03

Jun

The manic Street creatures

How many punters would spend £15 to watch a bunch of bands in one night who play every other week on the Glasgow music circuit?

That was the question that sprung to mind when we first heard about The Sauchiehall Crawl but not only did the organisers succeed in creating a mini-festival that pulled the crowds in, it was full of surprises and genuinely fun. As KC almost said: “If you build it, they will come”.

Sunday’s drama began with a lone piper leading a conga down Sauchiehall Street and through Sleazy’s as the clock struck 7.20pm to signal the first head-to-head clash in a sort of indie deathmatch way: Ross Clark v How To Swim. We opted for the latter and that meant a dash through the rain to ABC2, where we watched the 10-strong beast in action.

HOW TO SWIM sounded promising at first but the brass, strings and percussion that make up their racket quickly became somewhat cabaret. They were a bit like Polyphonic Spree without the robes, although extra kudos was earned by the fact they have one member who looks like Knight Rider-era Hasselhoff.

Edinburgh superstars-in-waiting BROKEN RECORDSwere last-minute additions to the ABC2 bill after Make Model pulled out of yet another gig (we have serious doubts over whether they’ll even be in existence before the summer is gone), but what a welcome treat.

Frontman Jamie Sutherland apologised on stage for his lack of interesting chat – which is not like him as anyone who read his recent interview with The Pop Copwould know – but few would have cared after such a bombastic set of earnest multi-instrumented rock. For the Broken Records completists out there, you’ll be interested to know they aired a newie called The Ukulele Song, which will no doubt be renamed something longer and more theatrical in the near future.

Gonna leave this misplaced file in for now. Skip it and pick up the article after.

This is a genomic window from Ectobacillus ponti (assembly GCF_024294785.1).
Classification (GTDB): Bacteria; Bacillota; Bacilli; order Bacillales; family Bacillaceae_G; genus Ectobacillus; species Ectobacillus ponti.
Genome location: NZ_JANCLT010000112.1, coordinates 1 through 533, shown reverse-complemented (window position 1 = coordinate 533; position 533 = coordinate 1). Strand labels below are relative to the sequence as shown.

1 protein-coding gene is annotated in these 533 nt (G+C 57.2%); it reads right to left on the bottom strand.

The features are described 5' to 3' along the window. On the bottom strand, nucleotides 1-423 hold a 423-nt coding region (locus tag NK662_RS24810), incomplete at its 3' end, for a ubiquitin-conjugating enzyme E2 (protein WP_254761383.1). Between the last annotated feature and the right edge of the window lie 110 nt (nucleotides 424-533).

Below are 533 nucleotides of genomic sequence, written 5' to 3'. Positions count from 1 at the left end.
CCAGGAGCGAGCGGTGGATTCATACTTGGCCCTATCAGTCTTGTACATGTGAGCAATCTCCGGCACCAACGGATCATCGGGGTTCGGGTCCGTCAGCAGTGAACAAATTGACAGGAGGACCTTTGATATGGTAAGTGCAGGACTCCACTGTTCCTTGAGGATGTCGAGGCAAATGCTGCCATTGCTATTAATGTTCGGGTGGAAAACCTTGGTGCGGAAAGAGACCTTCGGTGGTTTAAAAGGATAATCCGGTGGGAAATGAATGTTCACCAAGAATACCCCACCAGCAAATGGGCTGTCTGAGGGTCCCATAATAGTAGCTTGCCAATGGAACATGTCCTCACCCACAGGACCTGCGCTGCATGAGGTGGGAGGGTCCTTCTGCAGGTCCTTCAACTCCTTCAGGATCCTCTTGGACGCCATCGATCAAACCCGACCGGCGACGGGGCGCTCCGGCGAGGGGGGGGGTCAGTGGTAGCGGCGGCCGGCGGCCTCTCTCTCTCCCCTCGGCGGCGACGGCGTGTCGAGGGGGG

THE TWILIGHT SAD drew the biggest crowd by far of any act on The Sauchiehall Crawl bill and many folk we spoke to had bought their tickets purely to see the much-fawned over band.

It was noisy and drenched in meaty swathes of feedback but considering their lofty reputation, we have to admit we found our first experience of The Twilight Sad live show pretty underwhelming. Maybe you have to be a musician to fully appreciate them.

We briefly braved the rain again to catch THE ADS at The Beat Club and they did a pleasant line in camp indie pop, although it was just lacking in originality.

THE PHANTOM BAND were at least trying something different back at Sleazy’s with a plethora of odd percussive instruments.

Their lead singer looked a little unhinged at times, while his sidekick wore the kind of polkadot blouse you’d think twice about giving your granny for Christmas.

All in all, The Sauchiehall Crawl was weird and wonderful and half the enjoyment really did come from zipping about from one venue to the next. Our only disappointment was over the acts we missed. We can’t wait for the next one.

You can find mp3s by all the acts in last week’s preview on The Sauchiehall Crawl but here’s a couple of treats by the band who skipped in at the last minute…

4 Broken Records – Slow Parade
4 Broken Records – And They All Fell Into The Sea (Maida Vale session)

b June 6, Fat Sams, Dundee
b June 7, RockNess Festival, Dores (tickets)
b June 15, The Bongo Club, Edinburgh (supporting The Twilight Sad) (tickets)
b June 28, Nice ‘n’ Sleazy, Glasgow
b July 25, Wickerman Festival, Dumfries & Galloway (tickets)
b August 17, Liquid Room, Edinburgh (tickets)
b August 30/31 Hydro Connect, Inverary (tickets)

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